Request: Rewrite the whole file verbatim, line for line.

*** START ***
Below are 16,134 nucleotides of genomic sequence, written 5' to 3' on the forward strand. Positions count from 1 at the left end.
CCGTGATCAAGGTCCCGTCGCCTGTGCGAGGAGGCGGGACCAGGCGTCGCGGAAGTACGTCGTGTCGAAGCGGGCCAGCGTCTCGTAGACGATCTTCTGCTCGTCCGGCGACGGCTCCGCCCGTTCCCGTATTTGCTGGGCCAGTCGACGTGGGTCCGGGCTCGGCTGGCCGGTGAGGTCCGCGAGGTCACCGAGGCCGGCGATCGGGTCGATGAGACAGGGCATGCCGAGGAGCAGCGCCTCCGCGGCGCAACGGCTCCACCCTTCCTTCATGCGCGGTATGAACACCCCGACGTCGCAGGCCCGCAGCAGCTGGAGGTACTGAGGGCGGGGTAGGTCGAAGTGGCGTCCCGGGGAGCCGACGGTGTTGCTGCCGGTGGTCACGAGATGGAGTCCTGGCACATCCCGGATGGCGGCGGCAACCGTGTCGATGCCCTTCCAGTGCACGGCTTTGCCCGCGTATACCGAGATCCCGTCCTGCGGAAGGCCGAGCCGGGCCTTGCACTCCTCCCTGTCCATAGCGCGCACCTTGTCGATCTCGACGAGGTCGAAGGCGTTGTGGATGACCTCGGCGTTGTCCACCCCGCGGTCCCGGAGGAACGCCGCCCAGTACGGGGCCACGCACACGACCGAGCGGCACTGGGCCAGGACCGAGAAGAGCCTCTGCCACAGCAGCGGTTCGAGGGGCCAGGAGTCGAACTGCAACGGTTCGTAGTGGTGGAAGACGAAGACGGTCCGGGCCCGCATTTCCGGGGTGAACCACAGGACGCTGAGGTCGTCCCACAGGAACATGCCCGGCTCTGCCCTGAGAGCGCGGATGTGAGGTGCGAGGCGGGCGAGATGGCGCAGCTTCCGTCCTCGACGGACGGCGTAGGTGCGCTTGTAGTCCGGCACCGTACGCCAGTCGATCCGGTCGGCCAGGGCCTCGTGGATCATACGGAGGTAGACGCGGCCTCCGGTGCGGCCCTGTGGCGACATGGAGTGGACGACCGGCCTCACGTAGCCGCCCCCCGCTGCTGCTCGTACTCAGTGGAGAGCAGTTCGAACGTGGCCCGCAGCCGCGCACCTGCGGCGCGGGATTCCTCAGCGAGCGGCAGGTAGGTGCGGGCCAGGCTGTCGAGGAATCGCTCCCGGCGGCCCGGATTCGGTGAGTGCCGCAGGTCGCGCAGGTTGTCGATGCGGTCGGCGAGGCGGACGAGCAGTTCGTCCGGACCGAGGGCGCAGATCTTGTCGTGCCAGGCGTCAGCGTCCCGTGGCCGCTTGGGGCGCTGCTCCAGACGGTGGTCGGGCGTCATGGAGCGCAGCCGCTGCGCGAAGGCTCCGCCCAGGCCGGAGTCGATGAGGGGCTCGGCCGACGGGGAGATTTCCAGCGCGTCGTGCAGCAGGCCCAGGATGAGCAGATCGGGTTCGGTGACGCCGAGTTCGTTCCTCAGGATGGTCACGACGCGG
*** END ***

Below are 16,134 nucleotides of genomic sequence, written 5' to 3' on the forward strand. Positions count from 1 at the left end.
CCGTGATCAAGGTCCCGTCGCCTGTGCGAGGAGGCGGGACCAGGCGTCGCGGAAGTACGTCGTGTCGAAGCGGGCCAGCGTCTCGTAGACGATCTTCTGCTCGTCCGGCGACGGCTCCGCCCGTTCCCGTATTTGCTGGGCCAGTCGACGTGGGTCCGGGCTCGGCTGGCCGGTGAGGTCCGCGAGGTCACCGAGGCCGGCGATCGGGTCGATGAGACAGGGCATGCCGAGGAGCAGCGCCTCCGCGGCGCAACGGCTCCACCCTTCCTTCATGCGCGGTATGAACACCCCGACGTCGCAGGCCCGCAGCAGCTGGAGGTACTGAGGGCGGGGTAGGTCGAAGTGGCGTCCCGGGGAGCCGACGGTGTTGCTGCCGGTGGTCACGAGATGGAGTCCTGGCACATCCCGGATGGCGGCGGCAACCGTGTCGATGCCCTTCCAGTGCACGGCTTTGCCCGCGTATACCGAGATCCCGTCCTGCGGAAGGCCGAGCCGGGCCTTGCACTCCTCCCTGTCCATAGCGCGCACCTTGTCGATCTCGACGAGGTCGAAGGCGTTGTGGATGACCTCGGCGTTGTCCACCCCGCGGTCCCGGAGGAACGCCGCCCAGTACGGGGCCACGCACACGACCGAGCGGCACTGGGCCAGGACCGAGAAGAGCCTCTGCCACAGCAGCGGTTCGAGGGGCCAGGAGTCGAACTGCAACGGTTCGTAGTGGTGGAAGACGAAGACGGTCCGGGCCCGCATTTCCGGGGTGAACCACAGGACGCTGAGGTCGTCCCACAGGAACATGCCCGGCTCTGCCCTGAGAGCGCGGATGTGAGGTGCGAGGCGGGCGAGATGGCGCAGCTTCCGTCCTCGACGGACGGCGTAGGTGCGCTTGTAGTCCGGCACCGTACGCCAGTCGATCCGGTCGGCCAGGGCCTCGTGGATCATACGGAGGTAGACGCGGCCTCCGGTGCGGCCCTGTGGCGACATGGAGTGGACGACCGGCCTCACGTAGCCGCCCCCCGCTGCTGCTCGTACTCAGTGGAGAGCAGTTCGAACGTGGCCCGCAGCCGCGCACCTGCGGCGCGGGATTCCTCAGCGAGCGGCAGGTAGGTGCGGGCCAGGCTGTCGAGGAATCGCTCCCGGCGGCCCGGATTCGGTGAGTGCCGCAGGTCGCGCAGGTTGTCGATGCGGTCGGCGAGGCGGACGAGCAGTTCGTCCGGACCGAGGGCGCAGATCTTGTCGTGCCAGGCGTCAGCGTCCCGTGGCCGCTTGGGGCGCTGCTCCAGACGGTGGTCGGGCGTCATGGAGCGCAGCCGCTGCGCGAAGGCTCCGCCCAGGCCGGAGTCGATGAGGGGCTCGGCCGACGGGGAGATTTCCAGCGCGTCGTGCAGCAGGCCCAGGATGAGCAGATCGGGTTCGGTGACGCCGAGTTCGTTCCTCAGGATGGTCACGACGCGG